The Mad Women’s Ball

The Mad Women's Ball

In 1885, the women of Paris are in danger. Not from unknown murderers. No, from their own husbands and fathers. For women who refuse to follow the restrictive culture of marriage, babies, and staying quiet, the Salpetriere asylum beckons. Some may truly be mentally ill. But most are just inconvenient. Once committed, the chance of freedom is limited to once per year. At The Madwomen’s Ball, where the beau mode meet the mad.

Louise first joined the Salpetriere at age 13. Her crime? Being assaulted by the uncle who took her in after her parents’ deaths.

Therese is a patient with a past. But in the asylum, where she has lived for over twenty years, she is like a house mother to the other, younger, patients. She is also the Tricoteuse, who knits shawls for the other patients.

Genevieve is the head of the nurses. She has been working at the asylum for over twenty years. During that she has lost her empathy for the patients. Her only love is her long ago deceased younger sister, Blandine. She has no man or children of her own.

Eugenie is the only daughter of a well-off family. She sees dead people, who speak to her. When she confides that fact to a loved one, she too is sent to Salpetriere.

The Madwomen’s Ball is an interesting merging of a real setting with fictional characters. Those characters are compelling. While reading, I wanted them all to achieve their dreams even while logically assuming that most would not. There is definitely a feeling of melancholia pervading the book. The language is languorous, which reflects the slower pace of both the time and place. Kudos to the translator who left just enough French to feel authentic—but not confusing to English readers.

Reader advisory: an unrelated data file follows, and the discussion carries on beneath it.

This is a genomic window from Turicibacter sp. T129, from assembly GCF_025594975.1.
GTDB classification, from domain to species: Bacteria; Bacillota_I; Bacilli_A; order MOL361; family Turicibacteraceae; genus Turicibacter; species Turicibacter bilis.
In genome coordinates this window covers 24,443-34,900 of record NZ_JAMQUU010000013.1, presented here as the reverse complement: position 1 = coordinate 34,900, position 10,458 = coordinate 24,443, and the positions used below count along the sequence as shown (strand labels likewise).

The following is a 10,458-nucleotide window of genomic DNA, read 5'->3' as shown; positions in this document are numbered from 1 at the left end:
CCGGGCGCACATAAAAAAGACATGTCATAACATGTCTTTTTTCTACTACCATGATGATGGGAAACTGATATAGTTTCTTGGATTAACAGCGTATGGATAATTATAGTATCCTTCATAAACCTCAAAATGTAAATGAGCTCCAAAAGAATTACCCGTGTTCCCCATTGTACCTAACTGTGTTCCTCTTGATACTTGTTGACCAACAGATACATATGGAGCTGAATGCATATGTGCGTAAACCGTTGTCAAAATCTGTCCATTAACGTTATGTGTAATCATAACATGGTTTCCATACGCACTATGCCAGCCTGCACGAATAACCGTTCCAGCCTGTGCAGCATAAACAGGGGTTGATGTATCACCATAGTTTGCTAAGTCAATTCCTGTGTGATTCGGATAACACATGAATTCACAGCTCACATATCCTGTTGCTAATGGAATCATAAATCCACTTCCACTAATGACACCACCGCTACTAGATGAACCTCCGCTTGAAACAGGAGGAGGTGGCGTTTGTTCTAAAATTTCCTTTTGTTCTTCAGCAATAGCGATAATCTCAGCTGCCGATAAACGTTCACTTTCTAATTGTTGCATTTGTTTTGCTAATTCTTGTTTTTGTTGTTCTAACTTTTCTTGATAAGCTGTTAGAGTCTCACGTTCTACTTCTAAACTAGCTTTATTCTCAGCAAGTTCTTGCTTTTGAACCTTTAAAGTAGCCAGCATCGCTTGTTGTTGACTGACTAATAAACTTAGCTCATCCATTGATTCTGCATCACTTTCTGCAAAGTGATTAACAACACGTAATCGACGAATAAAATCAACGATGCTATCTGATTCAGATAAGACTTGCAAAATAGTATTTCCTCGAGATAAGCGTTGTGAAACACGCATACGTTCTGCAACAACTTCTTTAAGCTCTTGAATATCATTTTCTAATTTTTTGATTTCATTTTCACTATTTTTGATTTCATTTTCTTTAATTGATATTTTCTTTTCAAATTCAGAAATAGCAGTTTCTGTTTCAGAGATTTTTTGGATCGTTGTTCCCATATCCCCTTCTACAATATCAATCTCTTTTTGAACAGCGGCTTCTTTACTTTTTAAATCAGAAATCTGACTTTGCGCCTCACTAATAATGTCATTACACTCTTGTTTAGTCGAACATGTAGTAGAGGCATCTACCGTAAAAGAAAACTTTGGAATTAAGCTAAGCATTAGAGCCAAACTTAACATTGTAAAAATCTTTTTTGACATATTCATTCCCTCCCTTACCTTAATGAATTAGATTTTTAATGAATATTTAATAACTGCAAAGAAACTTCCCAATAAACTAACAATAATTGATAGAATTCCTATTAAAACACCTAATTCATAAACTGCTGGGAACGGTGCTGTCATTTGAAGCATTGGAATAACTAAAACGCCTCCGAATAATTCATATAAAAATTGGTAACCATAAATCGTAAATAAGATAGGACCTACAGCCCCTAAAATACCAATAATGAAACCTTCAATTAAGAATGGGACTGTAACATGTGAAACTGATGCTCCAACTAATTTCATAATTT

Despite the slow pacing of literary fiction, this book should also appeal to thriller readers. Eugenie’s story is the main focus of the plot. Can she, who is clearly sane, get free of the asylum? It is similar to One Flew Over the Cuckoo’s Nest set in a different time and culture. It also has themes of feminism and spiritualism that resonant long after the last page is turned. 5 stars!

Thank you to The Overlook Press for providing the advanced review copy of the book in exchange for my honest review.

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